Prophecies of Nostradamus

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Prophecies of Nostradamus
Prophecies of nostradamus movie.jpg
Directed by Toshio Masuda
Produced by
Screenplay by Toshio Yasumi
Based on A novel
by Tsutomu Goto
Starring Tetsuro Tamba
Music by Isao Tomita[2]
Cinematography Rokuro Nishigaki[2]
Production
companies
Distributed by Toho
Release date
  • 3 August 1974 (1974-08-03) (Japan)
Running time
112 minutes[2]
Country Japan

Prophecies of Nostradamus (ノストラダムスの大予言, Nosutoradamusu no daiyogen) is a 1974 disaster film by Toshio Masuda, inspired by the prophecies of Nostradamus.

Plot[edit]

In 1853, Genta Nishiyama begins preaching the prophecies of Michel de Nostradame using a copy of his book, Centuries. When Nishiyama is executed by the Tokugawa Shogunate for supposed heresy (after discussing the arrival of "black ships" that will end Japan's long isolation), his wife and son flees with the book in hand, passing down the knowledge to future generations. At the onset of World War II, his descendant, Gengaku, is interrogated by an Imperial Japanese Army officer about the family's continued preaching of the prophecies, which predicted the rise of Nazism and the Axis defeat.[citation needed]

In the present day of 1999, biologist Dr. Ryogen Nishiyama is called in to analyze recent scientific phenomena, such as the appearance of giant mutant slugs, children wielding advanced abilities after drinking water near a zinc mine, and large ice packs just north of Hawaii. He is also a leading figure in the fight against environmental pollution, natural disasters, and the global arms race. The UN sends a research expedition to New Guinea to investigate a radioactive dust cloud that appeared over the island, but the team suddenly goes out of contact. Nishiyama joins a second team to find them and discover that the area around the team's last known position is now infested by mutant bats and leeches; one leech renders a team member unconscious and he later turns violently insane after the team sets up camp. He is sedated but is later feasted on by cannibals. The team fights off the cannibals and chases them to a cave where they find the remains of the original group, but are disheartened that some of them are barely alive; they are forced to kill and bury the survivors.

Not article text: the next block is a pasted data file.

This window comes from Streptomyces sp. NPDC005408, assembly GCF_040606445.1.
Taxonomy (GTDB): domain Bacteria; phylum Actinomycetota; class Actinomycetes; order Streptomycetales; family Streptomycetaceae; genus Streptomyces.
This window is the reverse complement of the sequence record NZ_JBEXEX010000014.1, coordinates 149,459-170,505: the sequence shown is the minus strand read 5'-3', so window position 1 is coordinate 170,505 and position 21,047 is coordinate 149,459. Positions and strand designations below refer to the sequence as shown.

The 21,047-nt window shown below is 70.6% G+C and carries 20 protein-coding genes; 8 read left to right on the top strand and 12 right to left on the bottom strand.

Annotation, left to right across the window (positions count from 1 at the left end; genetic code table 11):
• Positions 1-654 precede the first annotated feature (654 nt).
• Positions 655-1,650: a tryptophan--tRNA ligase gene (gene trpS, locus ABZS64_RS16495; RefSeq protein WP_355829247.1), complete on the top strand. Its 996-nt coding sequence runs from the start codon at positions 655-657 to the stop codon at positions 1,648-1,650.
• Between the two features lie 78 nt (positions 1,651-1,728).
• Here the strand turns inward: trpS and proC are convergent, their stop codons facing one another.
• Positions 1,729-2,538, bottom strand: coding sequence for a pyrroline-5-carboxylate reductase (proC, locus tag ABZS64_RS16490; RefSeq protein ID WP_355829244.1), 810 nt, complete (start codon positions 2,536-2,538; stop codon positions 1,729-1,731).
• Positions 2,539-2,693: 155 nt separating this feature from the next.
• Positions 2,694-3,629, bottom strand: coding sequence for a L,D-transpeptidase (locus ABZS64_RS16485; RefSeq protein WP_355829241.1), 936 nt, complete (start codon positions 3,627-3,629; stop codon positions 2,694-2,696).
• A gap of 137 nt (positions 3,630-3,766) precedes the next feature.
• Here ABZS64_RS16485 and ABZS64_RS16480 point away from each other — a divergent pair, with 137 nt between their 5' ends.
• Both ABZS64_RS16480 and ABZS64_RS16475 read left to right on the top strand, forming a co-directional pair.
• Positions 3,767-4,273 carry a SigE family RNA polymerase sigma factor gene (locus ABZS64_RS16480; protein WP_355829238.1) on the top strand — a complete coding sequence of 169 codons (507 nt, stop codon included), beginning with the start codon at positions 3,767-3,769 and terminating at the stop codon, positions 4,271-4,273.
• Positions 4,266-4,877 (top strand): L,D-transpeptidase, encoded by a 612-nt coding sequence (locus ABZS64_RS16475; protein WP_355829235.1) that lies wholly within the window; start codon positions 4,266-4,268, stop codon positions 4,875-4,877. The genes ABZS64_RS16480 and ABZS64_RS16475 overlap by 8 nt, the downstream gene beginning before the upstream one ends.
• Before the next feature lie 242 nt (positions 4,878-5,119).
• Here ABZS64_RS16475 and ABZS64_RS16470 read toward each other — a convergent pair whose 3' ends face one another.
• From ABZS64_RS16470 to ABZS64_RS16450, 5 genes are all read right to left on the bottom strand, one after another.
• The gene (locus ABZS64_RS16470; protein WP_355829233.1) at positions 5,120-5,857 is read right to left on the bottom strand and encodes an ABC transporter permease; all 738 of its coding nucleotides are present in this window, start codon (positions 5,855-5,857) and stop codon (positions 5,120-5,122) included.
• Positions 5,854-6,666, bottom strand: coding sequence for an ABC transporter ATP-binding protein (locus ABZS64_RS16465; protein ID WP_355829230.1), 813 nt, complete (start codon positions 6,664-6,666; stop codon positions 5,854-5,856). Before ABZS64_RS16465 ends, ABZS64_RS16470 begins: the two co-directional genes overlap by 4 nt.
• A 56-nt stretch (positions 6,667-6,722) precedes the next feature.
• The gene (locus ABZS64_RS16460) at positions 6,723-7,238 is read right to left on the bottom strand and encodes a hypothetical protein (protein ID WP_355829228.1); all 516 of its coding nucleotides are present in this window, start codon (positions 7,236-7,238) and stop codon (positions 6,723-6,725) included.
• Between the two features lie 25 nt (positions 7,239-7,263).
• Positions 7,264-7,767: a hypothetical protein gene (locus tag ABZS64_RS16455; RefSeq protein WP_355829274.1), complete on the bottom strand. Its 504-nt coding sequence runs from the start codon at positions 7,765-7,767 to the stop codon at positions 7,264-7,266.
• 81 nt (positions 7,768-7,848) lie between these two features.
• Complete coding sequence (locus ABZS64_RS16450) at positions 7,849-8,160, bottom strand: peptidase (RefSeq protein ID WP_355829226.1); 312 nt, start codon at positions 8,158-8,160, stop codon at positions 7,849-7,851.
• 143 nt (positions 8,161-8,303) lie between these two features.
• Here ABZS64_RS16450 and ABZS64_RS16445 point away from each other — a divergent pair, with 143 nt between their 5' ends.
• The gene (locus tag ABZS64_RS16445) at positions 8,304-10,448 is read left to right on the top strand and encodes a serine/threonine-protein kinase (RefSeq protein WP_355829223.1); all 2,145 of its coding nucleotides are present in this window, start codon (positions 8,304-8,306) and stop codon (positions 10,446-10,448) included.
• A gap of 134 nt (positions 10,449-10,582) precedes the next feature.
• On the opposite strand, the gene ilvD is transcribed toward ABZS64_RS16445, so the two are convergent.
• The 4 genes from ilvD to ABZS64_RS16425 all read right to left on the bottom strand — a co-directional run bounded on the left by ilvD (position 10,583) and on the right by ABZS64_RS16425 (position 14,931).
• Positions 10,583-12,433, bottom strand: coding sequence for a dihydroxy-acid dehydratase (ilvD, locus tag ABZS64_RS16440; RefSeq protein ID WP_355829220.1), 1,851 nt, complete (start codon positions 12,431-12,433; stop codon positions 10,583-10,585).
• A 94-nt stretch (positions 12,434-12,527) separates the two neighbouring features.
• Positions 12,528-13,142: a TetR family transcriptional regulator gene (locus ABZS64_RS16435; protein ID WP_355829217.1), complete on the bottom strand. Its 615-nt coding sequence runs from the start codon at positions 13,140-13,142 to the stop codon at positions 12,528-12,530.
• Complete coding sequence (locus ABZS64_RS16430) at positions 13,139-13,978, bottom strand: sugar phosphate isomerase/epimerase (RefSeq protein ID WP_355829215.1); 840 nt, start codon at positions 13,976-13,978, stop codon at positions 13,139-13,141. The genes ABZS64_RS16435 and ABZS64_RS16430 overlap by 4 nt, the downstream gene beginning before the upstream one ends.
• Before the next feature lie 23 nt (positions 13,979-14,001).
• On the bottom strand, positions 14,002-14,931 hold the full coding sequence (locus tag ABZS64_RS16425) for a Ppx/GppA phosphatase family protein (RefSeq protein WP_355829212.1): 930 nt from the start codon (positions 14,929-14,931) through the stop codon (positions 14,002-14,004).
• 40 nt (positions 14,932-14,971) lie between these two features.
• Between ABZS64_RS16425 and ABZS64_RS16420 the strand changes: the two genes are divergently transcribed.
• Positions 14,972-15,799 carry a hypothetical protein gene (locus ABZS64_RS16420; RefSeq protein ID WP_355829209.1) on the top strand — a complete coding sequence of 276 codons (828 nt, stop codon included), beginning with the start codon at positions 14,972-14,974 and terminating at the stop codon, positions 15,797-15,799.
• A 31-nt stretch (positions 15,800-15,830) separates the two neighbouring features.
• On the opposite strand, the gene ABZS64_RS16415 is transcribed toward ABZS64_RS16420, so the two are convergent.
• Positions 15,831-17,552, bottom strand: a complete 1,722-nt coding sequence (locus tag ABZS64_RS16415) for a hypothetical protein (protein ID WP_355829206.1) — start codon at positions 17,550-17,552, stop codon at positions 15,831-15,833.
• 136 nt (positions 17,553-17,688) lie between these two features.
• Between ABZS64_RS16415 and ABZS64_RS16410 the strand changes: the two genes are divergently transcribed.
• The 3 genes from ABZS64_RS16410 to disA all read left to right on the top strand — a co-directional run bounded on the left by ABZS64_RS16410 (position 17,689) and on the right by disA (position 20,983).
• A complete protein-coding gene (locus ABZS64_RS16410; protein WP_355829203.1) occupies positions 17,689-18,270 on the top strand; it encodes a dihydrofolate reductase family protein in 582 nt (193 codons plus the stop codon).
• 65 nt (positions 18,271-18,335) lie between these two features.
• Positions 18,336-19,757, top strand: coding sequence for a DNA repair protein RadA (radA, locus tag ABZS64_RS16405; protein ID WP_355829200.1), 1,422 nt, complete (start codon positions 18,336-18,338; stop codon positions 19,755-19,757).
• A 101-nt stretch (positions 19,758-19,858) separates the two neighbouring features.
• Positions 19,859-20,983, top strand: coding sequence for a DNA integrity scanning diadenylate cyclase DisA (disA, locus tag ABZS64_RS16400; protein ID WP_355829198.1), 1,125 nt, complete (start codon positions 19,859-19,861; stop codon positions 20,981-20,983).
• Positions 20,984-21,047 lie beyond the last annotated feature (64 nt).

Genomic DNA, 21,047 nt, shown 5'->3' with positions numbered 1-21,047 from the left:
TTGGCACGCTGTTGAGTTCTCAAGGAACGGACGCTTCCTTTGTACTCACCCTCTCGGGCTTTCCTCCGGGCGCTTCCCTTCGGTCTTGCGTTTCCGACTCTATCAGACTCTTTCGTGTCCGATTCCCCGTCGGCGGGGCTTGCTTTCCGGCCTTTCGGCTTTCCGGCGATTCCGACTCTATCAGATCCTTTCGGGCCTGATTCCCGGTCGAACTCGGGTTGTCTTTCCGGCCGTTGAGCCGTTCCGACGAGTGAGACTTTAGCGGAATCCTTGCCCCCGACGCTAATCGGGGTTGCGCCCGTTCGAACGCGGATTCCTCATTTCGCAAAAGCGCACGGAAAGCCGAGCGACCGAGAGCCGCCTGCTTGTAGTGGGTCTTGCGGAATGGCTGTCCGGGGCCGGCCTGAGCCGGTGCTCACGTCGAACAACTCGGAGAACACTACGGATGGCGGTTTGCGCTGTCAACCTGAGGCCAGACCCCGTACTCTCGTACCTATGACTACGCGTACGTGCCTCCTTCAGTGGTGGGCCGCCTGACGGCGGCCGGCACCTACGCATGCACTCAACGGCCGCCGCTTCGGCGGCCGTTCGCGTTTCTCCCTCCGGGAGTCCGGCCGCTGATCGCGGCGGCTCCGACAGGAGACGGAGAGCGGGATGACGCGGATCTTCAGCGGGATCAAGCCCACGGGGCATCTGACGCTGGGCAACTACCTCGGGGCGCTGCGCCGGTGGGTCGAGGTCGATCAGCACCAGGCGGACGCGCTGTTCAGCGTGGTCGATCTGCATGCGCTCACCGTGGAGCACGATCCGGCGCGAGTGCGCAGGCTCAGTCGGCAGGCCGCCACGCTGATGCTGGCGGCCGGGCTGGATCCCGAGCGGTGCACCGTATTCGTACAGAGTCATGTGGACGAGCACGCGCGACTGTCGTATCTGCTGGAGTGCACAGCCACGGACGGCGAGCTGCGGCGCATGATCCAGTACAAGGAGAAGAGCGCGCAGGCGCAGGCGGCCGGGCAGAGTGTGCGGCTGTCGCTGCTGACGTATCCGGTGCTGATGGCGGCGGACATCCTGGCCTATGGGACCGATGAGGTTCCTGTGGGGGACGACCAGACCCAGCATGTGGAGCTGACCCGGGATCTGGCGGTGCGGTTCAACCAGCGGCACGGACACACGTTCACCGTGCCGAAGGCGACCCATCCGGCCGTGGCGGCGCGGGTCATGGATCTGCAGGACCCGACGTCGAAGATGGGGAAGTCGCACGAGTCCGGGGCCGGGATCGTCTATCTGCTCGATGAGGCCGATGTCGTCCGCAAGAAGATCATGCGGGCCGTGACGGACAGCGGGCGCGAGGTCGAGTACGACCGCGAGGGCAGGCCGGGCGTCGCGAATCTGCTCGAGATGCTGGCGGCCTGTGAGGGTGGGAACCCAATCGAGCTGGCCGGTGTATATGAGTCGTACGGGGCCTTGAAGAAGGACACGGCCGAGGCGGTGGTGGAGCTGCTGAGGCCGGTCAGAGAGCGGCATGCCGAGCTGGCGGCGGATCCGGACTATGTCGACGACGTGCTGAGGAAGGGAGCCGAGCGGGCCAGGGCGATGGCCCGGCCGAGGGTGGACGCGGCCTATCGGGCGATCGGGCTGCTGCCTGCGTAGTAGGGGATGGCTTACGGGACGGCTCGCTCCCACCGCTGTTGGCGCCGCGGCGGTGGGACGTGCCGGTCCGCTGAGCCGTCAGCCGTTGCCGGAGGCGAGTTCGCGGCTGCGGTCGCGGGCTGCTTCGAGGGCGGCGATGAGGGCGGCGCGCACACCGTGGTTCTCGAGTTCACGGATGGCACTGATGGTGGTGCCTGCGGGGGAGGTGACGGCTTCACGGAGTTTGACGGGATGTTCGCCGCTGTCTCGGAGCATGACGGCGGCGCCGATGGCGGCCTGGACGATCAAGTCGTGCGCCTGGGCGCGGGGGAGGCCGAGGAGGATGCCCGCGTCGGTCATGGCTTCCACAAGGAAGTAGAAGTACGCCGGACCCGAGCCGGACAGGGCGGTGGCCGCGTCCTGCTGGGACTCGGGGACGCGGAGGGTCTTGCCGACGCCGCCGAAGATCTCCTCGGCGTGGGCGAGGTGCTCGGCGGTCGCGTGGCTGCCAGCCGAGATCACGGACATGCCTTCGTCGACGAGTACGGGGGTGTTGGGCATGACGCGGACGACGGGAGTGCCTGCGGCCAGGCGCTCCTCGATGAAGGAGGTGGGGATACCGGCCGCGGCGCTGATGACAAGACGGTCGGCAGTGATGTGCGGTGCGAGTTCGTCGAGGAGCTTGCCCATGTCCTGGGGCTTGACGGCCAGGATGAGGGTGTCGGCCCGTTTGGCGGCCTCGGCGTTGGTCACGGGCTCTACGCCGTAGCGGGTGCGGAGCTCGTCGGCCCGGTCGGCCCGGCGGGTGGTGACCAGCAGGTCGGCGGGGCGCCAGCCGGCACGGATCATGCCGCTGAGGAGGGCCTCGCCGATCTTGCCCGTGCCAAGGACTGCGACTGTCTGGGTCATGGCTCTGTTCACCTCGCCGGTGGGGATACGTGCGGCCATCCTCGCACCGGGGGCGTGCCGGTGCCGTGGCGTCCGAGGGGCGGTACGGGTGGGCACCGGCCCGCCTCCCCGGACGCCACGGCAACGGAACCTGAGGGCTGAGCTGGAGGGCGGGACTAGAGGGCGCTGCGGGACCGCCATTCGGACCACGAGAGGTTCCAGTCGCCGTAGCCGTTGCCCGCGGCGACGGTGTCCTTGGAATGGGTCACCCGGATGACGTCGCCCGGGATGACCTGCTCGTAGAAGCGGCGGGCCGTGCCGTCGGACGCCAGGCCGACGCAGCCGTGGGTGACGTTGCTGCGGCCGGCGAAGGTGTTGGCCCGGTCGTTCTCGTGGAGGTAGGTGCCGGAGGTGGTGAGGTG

A SST jet explodes in the atmosphere over Japan, with the explosion puncturing the ozone layer and unleashing ultraviolet rays below. The polar icecaps melt, triggering massive floods in Japan. After more natural disasters hit the country, the civilian populace turns to looting as rationing takes effect. Society breaks down further, with several people committing suicide. The panic escalates until nuclear war breaks out and mutated survivors fight each other for food.

It is revealed that the nuclear war is one of many nightmare scenarios Nishiyama is explaining before the Japanese Cabinet. As the prime minister explains a resolve to find a solution, Nishiyama, his daughter Mariko, and her boyfriend Akira (a globetrotting photographer) leave the Diet complex.

Cast[edit]

Release[edit]

Prophecies of Nostradamus was released theatrically in Japan on 3 August 1974 where it was distributed by Toho.[2] Toho released their 90 minute international version in the United States on 13 July 1979.[2] It was later released to television by United Productions of America as The Last Days of Planet Earth with an English-dub.[2] The television prints run 88 minutes in length.[2]

Prophecies of Nostradamus is infamous for its depiction of mutated human beings. After the film was released, a protest group lodged a complaint with the Eirin (the Japanese film ratings board), citing the New Guinea sequence and the post-climactic scene featuring two mutants. Toho publicly apologized and cut the movie down to 90 minutes before putting the movie back into circulation for the rest of its theatrical run. After its theatrical release and a 1980 television broadcast, the uncut version of the film was officially pulled from circulation by Toho. The 90-minute re-cut does occasionally make appearances in re-releases and it is this version which is on file at the Library of Congress.[3]

References[edit]

Footnotes[edit]

  1. ^ Galbraith IV 2008, p. 297.
  2. ^ a b c d e f g h i Galbraith IV 2008, p. 298.
  3. ^ Patrick Macias. TokyoScope - The Japanese Cult Film Companion. Cadence Books, 2001. Pg. 167

Sources[edit]

  • Galbraith IV, Stuart (2008). The Toho Studios Story: A History and Complete Filmography. Scarecrow Press. ISBN 1461673747. 

External links[edit]